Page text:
Only system change can send out right message
MURDER is the most horrific crime and leaves families with a life sentence. In my son's case, Martin Toland was sentenced to nine years in prison for the manslaughter of Alan and was also sentenced to a concurrent seven years in prison for seriously injuring James Carroll during the same incident.
The presiding judge, Mr Justice Barry White, handed down a nine-year sentence, despite wanting to impose a longer sentence of 14 years, but was constrained by the Court of Criminal Appeal from imposing such a sentence.
It fundamentally destroyed my family's faith in the justice system.
As I said at the time of the trial, the courts process is a game played out by two teams, and our children are the ones who lose. Justice never wins.
In the debate about sentencing for unlawful killings, we have to recognise that it continues to be the case that the rights of the accused are placed above those of the victim.
While the Law Reform Commission's report on mandatory sentences is to be welcomed, unfortunately its recommendations do not go far enough. The commission recommends that judges should be able to recommend a minimum sentence for anyone convicted of murder.
Toland was charged with the murder of my son, but was ultimately only convicted of manslaughter, so this recommendation, even if it was to be implemented, would not apply.
Mr Justice White's comments illustrate the fact that there is an issue with the justice system, if a judge feels that he is unable to hand down a more appropriate sentence. This is further compounded by the perception of a lot of families who feel that the State often pursues a manslaughter charge as the conviction is easier to obtain.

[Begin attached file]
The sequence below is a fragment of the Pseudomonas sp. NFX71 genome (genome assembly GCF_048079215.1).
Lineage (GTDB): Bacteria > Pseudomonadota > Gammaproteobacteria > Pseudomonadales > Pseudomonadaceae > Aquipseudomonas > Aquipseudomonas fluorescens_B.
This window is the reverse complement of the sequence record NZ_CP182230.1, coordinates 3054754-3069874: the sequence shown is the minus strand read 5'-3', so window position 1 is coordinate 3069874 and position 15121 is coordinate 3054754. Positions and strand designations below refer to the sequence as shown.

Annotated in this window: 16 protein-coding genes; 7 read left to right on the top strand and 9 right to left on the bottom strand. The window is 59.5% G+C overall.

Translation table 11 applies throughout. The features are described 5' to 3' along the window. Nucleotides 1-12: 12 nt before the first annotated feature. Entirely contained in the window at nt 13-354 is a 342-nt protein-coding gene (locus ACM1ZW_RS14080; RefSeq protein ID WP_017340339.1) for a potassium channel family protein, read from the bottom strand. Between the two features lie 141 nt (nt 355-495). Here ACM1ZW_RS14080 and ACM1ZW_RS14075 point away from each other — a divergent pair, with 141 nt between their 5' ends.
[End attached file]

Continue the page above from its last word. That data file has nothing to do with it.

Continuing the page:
He robbed me and my family of my son, a burden we have to carry for the rest of our lives. What sort of message does it send out to society that you can receive a higher sentence for selling drugs than for killing someone? It really makes you wonder what value the justice system places on human life.
It is my belief, a view also shared by other families who form part of AdVIC, that we have to introduce a system of murder by degree and scrap the charge of manslaughter. As part of this system, minimum sentences would be associated with each level. It would send a clear signal to society that justice has been served and also rebalance the system to respect the rights of victims.
We must not forget that in all of these cases a human life has been taken in violence. As a society we are entitled to feel protected from such violence. It has to be recognised that violence is a serious problem for society and it is incumbent on our criminal justice system to respond by sending the strongest message that this most serious of crimes will attract long sentences.
* Marian Nolan is member of Advocates for victims of homicide Ireland (AdVIC). Marian's son, Alan Nolan, was stabbed to death by Martin Toland. Toland was convicted of manslaughter for the crime.